November is National Adoption Awareness Month; #Just Listen

On the Director's Blog, Out in the World

While originally created on a state level in Massachusetts back in 1976 to promote awareness of the need for adoptive families for children in foster care, National Adoption Awareness Month (NAAM) has grown to a national effort with a full month focused on all aspects of adoption.  National Adoption Month is now an initiative of the Children’s Bureau and officially the goal is to increase national awareness and bring attention to the need for permanent families for children and youth in the U.S. foster care system. 

Often, the National Adoption Month conversation solely focuses on celebrating adoption and sharing the sentiment of new or hopeful adoptive parents.  The month long media frenzy of all things adoption can sometimes be a difficult reminder for those in the community who have experienced losses due to adoption or who struggle with the complex and often conflicting emotions that naturally occur on the journey.

Adoptee Laura Barcell explains the issue well in this piece she wrote for The New York Times in 2014:

 “[National Adoption Awareness Month]… drives home the ubiquitous social message that adopting a child is an invariably pure act of selflessness. But for years on end, our culture has whitewashed adoption (both domestic and international), only telling the story from the rapturous perspective of adoptive parents while ignoring the darker realities adopted children can face. Depression, anxiety and addiction are at higher rates among adoptees, and we are four times more likely to attempt suicide than nonadopted peers.”

In recent years, many adult adoptee advocates have organized various campaigns that urge others to look to the input of adult adoptees; to recognize their journey, celebrate their experiences, and value their voice.

#FliptheScript Started an Adoptee Lead Movement

During NAAM 2014, a Twitter hashtag movement, #flipthescript, was started by the adult adoptee authors at Lost Daughters. Adoptees and their allies were invited to use the Twitter hashtag #flipthescript to highlight what adult adoptees were saying and to focus on statements about why the adoptee voice is important to adoption.  Watch the video below where they explain their intent and reasoning.

Since #FliptheScript, other activists, advocates and allies have continued to expand the Adoptee-lead movement by creating more spaces, pod casts, websites, and multi author blogs where the adoptee experience is the dominant voice.  As explained on Dear Adoption, a multi authored blog where adoptees and foster alumni can share their perspectives:

“We intend for the adoptee voice to be the dominant voice on the subject of adoption. We believe the best way to address and highlight the ethical issues within the adoption industry, properly educate society, and create a better, safer world for future generations of adopted people is through the sharing of our stories.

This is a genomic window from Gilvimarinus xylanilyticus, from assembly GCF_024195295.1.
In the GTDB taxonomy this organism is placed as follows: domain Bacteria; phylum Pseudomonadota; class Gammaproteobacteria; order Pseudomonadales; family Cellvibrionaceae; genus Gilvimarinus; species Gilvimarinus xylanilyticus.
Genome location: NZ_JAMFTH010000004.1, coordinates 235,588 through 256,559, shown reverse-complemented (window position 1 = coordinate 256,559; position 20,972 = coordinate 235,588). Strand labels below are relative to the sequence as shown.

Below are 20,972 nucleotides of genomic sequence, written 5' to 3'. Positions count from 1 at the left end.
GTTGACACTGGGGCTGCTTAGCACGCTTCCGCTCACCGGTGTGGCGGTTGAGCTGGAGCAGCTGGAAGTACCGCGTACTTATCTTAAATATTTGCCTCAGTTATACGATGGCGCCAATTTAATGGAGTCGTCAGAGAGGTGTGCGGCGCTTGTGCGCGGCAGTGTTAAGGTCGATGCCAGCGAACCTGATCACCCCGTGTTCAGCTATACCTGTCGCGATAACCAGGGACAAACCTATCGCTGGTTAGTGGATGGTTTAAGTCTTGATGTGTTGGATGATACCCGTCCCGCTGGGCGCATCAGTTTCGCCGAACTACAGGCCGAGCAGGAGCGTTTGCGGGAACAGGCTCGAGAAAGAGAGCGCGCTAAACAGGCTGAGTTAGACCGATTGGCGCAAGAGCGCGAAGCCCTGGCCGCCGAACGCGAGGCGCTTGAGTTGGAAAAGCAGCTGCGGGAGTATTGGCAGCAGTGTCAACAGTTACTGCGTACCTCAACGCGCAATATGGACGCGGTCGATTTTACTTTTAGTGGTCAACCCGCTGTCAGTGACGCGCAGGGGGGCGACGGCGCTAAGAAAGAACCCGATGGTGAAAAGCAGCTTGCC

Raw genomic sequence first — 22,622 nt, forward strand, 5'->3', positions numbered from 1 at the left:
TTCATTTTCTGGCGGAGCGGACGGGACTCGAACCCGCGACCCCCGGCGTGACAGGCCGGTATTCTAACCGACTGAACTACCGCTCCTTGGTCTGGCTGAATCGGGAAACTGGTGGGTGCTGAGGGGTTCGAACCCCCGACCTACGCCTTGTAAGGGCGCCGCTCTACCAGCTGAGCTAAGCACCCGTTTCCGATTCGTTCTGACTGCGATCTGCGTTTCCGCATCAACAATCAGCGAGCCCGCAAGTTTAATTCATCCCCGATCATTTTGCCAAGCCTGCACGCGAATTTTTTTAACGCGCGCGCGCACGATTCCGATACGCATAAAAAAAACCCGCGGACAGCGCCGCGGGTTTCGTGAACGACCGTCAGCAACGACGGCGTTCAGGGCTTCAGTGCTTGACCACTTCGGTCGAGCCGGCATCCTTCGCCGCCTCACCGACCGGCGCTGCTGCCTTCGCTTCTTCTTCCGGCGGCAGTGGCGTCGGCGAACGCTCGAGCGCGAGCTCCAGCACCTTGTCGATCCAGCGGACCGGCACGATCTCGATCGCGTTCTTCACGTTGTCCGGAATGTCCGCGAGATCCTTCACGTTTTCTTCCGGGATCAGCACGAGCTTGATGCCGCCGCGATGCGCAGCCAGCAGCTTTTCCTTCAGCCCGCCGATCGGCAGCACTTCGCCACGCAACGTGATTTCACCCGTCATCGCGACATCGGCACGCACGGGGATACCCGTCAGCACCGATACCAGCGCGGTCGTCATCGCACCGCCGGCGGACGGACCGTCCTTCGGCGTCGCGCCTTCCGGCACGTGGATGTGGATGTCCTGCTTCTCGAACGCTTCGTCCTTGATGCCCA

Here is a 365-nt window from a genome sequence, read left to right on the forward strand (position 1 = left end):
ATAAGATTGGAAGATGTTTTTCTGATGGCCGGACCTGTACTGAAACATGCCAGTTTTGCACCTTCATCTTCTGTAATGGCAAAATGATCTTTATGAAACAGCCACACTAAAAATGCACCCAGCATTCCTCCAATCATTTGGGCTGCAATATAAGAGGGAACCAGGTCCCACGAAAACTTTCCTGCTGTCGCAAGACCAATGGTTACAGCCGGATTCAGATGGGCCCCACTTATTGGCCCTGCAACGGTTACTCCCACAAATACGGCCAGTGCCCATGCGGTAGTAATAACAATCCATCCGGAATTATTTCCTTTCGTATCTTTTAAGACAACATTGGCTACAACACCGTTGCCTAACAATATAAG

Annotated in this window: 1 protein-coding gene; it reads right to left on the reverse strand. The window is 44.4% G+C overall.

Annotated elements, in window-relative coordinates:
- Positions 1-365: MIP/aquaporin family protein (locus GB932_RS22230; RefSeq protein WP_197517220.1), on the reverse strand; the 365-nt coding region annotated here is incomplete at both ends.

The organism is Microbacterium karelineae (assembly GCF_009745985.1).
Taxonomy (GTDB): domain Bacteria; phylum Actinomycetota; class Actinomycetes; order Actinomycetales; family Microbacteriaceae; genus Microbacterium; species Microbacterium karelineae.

The feelings, thoughts, and opinions of adoptees ought to be magnified to the extent that ours are the most revered and well received within the adoption community and beyond. Unfortunately, that is often not the case. While there are many experts in the field of adoption, there is no better perspective to consider than that of someone who is adopted.”

Supporting the Voices of Lived Experiences this NAAM Season

This November, Dear Adoption is launching a series entitled “We Have the Floor” as a way of elevating the voices of adopted people and quieting those who attempt to speak over them

Other individuals and groups are committed to using various hashtags on Twitter that identify the all too often marginalized voices. If you are on Twitter you can search for the conversations and retweet them in support or you can just follow the Coalition on Twitter and retweet what we share.

Another great way of supporting others and helping to educate the public on what the adoptee experience is about is to share some of the many discussions happening within the community. While there are many options to choose from, here are some great places to get started:

Conveniently enough, the official theme of this year, is “In Their Own Words: Lifting Up Youth Voices.” As explained on Child Welfare Information Gateway site:

“Hearing from youth who have experience in foster care—whether they’ve been reunited with family, achieved permanency with an adoptive family, or entered adulthood independently—can help educate communities and shape child welfare and adoption processes and policies. Their stories can inform recruitment practices, training resources for families, and other permanency support services.”

As the month progresses and we all have the opportunity to engage others in conversations about adoption, foster and kinship care, let’s make the effort to really listen to and elevate the voices of those most affected.

After all, if we say we are concerned about child welfare, then we must value the feelings and perspectives of those same children even if they are grown and even if they bring up difficult issues.  #JustListen

click to share to: